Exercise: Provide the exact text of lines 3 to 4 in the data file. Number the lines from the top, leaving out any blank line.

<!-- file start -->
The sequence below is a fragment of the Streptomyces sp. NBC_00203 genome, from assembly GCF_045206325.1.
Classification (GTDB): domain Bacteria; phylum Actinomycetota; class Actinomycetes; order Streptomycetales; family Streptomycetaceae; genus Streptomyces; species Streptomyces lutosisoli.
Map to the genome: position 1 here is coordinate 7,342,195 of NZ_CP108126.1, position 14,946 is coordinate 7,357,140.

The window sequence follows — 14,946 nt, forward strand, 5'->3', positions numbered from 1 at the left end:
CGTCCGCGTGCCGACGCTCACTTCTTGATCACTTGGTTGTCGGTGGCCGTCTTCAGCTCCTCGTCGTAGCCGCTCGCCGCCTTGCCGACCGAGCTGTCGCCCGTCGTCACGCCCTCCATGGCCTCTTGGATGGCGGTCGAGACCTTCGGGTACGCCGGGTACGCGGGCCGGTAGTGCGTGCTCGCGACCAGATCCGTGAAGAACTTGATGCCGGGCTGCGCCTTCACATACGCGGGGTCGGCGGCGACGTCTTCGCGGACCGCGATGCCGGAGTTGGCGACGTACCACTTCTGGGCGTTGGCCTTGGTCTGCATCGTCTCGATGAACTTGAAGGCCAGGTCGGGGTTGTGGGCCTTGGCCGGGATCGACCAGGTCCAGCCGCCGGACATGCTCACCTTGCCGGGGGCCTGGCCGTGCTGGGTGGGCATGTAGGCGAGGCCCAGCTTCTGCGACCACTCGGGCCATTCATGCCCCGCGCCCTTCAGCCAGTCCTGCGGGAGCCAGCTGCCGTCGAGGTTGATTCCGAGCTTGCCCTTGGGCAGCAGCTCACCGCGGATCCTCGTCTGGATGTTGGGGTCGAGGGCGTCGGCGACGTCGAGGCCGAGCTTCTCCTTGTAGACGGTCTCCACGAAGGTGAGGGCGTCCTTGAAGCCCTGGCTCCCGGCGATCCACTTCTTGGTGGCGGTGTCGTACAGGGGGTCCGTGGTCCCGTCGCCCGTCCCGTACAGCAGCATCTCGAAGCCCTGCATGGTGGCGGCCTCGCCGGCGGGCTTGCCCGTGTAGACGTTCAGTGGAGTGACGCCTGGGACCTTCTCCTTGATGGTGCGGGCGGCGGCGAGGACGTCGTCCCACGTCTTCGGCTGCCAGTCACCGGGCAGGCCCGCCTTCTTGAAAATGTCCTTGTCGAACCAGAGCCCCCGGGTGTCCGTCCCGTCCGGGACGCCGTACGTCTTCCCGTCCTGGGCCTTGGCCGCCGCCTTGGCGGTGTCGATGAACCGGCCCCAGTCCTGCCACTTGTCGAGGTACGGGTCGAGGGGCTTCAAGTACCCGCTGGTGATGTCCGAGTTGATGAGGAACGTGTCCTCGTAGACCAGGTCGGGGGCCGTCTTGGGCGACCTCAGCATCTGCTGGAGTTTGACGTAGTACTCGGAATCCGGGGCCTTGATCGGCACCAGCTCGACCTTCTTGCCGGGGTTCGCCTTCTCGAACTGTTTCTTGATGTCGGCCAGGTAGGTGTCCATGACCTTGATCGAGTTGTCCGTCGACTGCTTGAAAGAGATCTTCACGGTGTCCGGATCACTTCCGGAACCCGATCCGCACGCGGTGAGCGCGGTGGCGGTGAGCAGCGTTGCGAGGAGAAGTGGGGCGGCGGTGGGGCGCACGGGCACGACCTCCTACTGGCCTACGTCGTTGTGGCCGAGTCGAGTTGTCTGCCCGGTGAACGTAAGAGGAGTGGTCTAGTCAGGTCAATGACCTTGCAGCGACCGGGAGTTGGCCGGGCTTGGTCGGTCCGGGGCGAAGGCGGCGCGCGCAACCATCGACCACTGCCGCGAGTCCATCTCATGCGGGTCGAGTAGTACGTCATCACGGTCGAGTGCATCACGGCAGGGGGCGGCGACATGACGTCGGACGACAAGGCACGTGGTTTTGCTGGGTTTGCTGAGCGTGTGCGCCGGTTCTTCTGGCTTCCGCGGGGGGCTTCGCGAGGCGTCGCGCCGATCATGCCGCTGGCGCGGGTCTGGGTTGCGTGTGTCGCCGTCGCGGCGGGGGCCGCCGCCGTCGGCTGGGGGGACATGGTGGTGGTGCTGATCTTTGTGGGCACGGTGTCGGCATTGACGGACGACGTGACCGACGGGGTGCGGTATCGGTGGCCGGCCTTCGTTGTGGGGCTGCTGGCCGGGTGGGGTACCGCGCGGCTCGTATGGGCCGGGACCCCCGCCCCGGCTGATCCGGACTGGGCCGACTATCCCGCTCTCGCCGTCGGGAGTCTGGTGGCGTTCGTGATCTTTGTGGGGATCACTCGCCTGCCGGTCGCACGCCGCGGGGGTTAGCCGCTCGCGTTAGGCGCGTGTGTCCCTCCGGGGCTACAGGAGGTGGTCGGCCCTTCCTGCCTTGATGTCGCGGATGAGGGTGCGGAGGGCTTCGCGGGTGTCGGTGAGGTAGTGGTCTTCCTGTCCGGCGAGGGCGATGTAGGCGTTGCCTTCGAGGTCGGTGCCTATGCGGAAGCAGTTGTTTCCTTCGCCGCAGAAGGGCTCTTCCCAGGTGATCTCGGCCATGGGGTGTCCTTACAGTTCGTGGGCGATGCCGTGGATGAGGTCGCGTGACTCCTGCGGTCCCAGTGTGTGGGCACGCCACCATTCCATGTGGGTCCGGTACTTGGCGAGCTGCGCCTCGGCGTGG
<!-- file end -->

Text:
Map to the genome: position 1 here is coordinate 7,342,195 of NZ_CP108126.1, position 14,946 is coordinate 7,357,140.

The window sequence follows — 14,946 nt, forward strand, 5'->3', positions numbered from 1 at the left end: